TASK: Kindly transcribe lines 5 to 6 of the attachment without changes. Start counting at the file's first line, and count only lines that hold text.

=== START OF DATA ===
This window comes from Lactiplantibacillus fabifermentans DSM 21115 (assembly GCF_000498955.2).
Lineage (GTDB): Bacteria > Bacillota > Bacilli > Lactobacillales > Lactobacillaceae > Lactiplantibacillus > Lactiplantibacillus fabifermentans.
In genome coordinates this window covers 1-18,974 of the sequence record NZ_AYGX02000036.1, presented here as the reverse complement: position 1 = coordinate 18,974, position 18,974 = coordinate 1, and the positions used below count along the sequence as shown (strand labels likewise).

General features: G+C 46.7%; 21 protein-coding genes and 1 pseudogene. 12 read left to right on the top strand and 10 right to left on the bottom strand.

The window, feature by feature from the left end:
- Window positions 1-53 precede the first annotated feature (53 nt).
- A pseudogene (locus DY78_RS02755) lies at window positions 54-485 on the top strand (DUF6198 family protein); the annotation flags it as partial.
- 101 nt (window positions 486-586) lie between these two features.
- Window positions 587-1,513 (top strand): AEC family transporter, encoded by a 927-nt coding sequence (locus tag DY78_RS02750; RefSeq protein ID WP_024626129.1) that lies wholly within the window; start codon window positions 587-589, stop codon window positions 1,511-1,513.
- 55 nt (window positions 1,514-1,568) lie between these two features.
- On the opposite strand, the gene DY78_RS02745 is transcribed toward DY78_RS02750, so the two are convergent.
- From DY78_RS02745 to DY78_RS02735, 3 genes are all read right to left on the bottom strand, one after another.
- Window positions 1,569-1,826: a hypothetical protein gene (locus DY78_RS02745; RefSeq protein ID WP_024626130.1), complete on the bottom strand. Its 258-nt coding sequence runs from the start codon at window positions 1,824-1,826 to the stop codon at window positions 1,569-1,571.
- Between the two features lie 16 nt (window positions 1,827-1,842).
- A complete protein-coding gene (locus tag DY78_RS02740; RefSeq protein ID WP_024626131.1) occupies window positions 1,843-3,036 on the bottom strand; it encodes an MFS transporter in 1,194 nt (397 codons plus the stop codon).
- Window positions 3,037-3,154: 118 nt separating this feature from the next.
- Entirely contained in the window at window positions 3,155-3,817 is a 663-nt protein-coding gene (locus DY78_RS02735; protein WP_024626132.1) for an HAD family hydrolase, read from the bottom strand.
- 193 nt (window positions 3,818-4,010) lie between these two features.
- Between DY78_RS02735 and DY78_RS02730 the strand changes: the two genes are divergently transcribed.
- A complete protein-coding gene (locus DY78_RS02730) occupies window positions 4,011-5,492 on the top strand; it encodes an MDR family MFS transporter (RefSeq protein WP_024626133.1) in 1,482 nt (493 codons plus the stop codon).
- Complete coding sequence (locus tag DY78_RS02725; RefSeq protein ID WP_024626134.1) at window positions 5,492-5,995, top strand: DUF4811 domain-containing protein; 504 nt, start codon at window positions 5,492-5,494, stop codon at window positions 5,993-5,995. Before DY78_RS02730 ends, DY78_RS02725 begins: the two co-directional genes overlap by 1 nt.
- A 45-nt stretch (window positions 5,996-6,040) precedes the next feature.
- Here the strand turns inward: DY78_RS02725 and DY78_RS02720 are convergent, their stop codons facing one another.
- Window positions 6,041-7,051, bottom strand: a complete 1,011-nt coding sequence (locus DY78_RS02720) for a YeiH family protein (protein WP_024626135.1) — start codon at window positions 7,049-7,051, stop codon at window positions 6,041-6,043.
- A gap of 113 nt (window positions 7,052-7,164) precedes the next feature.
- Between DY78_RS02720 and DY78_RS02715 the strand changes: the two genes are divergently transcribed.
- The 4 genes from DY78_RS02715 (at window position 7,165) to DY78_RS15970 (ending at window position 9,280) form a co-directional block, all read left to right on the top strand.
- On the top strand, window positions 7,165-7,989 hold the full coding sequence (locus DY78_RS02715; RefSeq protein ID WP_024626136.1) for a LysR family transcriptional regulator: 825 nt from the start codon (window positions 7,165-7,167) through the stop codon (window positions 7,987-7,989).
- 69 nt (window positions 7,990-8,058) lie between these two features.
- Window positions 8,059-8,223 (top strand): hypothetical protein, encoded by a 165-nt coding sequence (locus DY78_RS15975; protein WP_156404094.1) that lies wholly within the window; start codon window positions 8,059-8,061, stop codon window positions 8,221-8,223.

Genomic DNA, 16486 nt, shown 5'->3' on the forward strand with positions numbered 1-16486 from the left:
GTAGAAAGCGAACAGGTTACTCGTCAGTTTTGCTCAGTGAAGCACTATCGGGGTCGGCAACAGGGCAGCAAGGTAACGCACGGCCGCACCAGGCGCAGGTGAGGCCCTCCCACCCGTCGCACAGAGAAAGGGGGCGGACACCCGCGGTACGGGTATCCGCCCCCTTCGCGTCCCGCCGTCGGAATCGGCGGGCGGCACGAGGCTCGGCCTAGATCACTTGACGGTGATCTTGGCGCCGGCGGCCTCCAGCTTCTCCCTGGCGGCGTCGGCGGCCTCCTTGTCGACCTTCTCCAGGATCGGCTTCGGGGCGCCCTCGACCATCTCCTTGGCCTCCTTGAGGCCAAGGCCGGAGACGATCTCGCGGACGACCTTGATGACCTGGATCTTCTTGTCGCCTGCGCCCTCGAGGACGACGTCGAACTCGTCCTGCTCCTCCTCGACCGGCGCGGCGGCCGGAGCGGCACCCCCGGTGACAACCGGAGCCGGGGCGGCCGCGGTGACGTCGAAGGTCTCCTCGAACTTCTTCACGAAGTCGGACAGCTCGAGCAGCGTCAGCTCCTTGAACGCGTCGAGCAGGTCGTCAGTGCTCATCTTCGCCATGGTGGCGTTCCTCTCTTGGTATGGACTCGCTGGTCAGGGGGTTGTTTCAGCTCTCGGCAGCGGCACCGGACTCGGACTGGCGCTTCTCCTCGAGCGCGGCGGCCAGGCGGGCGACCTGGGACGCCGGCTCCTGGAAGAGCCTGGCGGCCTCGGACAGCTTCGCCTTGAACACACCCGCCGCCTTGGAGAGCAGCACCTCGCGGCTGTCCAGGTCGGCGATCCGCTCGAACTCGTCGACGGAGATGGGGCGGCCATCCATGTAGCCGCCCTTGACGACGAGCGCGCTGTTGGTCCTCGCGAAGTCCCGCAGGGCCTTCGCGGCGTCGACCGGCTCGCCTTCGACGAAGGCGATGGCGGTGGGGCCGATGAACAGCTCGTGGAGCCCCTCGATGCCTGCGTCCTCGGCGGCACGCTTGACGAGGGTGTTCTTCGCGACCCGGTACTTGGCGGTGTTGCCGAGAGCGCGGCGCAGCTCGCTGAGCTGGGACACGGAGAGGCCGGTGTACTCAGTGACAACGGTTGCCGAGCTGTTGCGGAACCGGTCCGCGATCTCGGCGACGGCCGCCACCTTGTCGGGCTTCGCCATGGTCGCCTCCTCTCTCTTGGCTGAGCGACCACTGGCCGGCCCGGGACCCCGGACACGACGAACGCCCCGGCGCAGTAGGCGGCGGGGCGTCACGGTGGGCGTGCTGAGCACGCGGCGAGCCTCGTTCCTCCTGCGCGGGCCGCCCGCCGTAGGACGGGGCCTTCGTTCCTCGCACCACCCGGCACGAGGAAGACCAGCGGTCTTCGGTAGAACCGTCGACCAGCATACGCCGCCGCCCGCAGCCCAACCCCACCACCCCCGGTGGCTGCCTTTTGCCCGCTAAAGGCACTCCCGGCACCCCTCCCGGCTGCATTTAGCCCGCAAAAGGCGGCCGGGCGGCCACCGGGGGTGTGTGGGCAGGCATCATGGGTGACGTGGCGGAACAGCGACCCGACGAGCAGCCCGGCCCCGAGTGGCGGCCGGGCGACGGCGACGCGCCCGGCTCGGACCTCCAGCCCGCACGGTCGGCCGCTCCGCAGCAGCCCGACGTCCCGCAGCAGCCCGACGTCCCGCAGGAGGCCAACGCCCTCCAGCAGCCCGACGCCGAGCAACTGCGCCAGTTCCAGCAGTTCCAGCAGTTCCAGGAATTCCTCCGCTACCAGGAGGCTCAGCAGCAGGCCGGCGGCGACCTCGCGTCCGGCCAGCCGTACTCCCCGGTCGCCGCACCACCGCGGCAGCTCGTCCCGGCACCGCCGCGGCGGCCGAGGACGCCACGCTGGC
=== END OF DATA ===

The window, feature by feature from the left end:
- Window positions 1-53 precede the first annotated feature (53 nt).